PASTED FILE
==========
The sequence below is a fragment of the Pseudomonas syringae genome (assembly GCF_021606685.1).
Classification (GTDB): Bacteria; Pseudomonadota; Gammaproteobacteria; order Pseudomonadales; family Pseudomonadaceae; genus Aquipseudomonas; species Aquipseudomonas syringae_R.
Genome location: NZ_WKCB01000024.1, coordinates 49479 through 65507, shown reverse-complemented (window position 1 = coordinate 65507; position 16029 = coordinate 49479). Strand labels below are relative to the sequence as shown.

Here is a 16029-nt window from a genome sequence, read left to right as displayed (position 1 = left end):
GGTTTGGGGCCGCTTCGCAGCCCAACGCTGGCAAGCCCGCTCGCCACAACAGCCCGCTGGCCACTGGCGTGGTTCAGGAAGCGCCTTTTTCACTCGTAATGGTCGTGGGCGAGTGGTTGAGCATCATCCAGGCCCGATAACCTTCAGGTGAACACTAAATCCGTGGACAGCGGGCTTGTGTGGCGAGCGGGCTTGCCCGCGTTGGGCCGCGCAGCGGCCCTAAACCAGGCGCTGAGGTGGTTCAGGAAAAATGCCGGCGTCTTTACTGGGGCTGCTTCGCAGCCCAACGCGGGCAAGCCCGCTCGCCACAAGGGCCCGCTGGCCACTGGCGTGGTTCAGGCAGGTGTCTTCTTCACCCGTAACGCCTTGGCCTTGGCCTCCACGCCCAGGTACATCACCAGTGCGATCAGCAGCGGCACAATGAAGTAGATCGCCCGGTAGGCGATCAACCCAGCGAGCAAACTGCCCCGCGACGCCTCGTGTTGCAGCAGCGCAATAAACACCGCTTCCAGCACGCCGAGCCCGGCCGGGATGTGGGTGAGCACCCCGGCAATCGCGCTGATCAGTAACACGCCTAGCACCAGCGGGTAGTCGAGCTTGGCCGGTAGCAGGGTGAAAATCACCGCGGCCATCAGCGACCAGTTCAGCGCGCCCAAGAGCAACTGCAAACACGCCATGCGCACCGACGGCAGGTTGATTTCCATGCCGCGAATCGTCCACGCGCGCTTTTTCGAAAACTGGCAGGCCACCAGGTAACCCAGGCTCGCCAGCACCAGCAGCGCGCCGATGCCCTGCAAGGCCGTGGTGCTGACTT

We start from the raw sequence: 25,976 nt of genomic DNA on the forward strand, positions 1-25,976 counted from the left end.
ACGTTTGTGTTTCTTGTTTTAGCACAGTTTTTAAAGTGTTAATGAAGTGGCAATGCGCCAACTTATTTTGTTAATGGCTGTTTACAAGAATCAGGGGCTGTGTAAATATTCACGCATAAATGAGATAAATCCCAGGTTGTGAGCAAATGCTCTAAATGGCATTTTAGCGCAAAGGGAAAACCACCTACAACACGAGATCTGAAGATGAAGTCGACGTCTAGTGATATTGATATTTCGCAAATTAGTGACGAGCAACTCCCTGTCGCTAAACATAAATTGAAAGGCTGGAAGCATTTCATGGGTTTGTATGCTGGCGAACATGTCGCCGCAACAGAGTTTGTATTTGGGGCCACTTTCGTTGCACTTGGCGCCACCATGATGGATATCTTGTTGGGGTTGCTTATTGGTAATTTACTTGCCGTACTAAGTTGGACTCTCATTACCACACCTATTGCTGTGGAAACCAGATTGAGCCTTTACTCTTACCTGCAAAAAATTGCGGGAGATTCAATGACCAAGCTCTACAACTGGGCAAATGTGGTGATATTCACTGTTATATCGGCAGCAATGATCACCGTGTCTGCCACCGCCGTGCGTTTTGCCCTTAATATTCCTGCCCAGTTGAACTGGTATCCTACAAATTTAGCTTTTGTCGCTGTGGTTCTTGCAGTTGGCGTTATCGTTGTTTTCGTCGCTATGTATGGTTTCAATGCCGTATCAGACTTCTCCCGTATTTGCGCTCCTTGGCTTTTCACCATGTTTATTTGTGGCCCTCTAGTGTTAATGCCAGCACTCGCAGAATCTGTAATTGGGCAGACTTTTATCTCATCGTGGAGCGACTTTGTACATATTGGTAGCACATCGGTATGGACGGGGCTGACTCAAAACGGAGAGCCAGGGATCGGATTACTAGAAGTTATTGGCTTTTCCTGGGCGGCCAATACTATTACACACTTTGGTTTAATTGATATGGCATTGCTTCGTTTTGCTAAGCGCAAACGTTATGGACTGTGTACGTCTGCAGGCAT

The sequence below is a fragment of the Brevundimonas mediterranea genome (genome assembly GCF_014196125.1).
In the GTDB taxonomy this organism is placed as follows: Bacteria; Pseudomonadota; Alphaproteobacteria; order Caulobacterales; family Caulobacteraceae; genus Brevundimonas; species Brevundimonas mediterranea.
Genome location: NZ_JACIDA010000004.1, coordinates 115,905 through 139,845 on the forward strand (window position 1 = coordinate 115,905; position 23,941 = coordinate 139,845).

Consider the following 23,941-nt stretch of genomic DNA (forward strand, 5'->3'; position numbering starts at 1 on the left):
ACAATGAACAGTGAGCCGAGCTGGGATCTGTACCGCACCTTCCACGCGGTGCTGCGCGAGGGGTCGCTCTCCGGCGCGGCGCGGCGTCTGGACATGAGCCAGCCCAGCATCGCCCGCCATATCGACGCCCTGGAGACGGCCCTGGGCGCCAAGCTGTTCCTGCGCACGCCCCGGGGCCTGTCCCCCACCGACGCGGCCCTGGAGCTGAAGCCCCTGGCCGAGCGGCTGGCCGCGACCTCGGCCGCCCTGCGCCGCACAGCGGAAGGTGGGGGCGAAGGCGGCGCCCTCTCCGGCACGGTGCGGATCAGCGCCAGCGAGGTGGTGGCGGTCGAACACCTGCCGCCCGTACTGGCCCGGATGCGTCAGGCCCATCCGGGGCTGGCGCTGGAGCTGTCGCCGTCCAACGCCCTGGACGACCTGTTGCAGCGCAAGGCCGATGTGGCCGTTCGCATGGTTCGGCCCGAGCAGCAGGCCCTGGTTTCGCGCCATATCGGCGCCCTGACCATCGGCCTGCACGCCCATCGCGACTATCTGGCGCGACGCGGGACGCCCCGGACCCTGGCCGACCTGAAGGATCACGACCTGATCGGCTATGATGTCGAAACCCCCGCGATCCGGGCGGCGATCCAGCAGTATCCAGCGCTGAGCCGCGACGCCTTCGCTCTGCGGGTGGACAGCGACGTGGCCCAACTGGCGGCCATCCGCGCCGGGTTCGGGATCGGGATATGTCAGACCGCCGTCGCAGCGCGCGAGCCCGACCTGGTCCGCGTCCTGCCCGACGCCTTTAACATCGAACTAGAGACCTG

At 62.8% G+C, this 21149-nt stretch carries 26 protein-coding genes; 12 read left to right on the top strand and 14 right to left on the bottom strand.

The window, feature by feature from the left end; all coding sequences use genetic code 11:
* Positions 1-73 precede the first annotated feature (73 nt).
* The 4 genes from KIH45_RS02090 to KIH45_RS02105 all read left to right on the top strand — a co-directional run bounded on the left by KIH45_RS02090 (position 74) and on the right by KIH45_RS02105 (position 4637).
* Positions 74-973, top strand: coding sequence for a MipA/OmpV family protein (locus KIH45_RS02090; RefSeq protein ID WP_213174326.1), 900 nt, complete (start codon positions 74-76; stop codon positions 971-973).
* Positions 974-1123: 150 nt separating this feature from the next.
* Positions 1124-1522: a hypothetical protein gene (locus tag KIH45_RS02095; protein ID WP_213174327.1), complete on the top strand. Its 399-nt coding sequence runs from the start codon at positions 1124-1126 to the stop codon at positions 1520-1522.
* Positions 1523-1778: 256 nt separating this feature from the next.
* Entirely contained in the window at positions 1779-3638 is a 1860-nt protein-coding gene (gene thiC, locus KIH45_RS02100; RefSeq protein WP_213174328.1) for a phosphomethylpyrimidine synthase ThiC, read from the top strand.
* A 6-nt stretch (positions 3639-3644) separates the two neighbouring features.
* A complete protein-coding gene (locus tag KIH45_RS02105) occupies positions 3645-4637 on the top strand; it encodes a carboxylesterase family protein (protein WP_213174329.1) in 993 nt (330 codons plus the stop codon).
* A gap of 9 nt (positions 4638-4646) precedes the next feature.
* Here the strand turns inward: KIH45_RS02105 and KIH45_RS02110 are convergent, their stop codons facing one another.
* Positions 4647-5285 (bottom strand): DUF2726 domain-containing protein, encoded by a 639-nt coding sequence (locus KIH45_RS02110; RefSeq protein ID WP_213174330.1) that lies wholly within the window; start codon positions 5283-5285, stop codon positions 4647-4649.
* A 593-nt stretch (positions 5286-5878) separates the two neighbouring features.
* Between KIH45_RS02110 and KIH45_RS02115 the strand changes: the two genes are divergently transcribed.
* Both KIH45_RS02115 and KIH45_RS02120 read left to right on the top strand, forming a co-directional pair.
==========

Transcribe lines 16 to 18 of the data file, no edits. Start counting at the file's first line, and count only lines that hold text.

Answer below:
* The 4 genes from KIH45_RS02090 to KIH45_RS02105 all read left to right on the top strand — a co-directional run bounded on the left by KIH45_RS02090 (position 74) and on the right by KIH45_RS02105 (position 4637).
* Positions 74-973, top strand: coding sequence for a MipA/OmpV family protein (locus KIH45_RS02090; RefSeq protein ID WP_213174326.1), 900 nt, complete (start codon positions 74-76; stop codon positions 971-973).
* Positions 974-1123: 150 nt separating this feature from the next.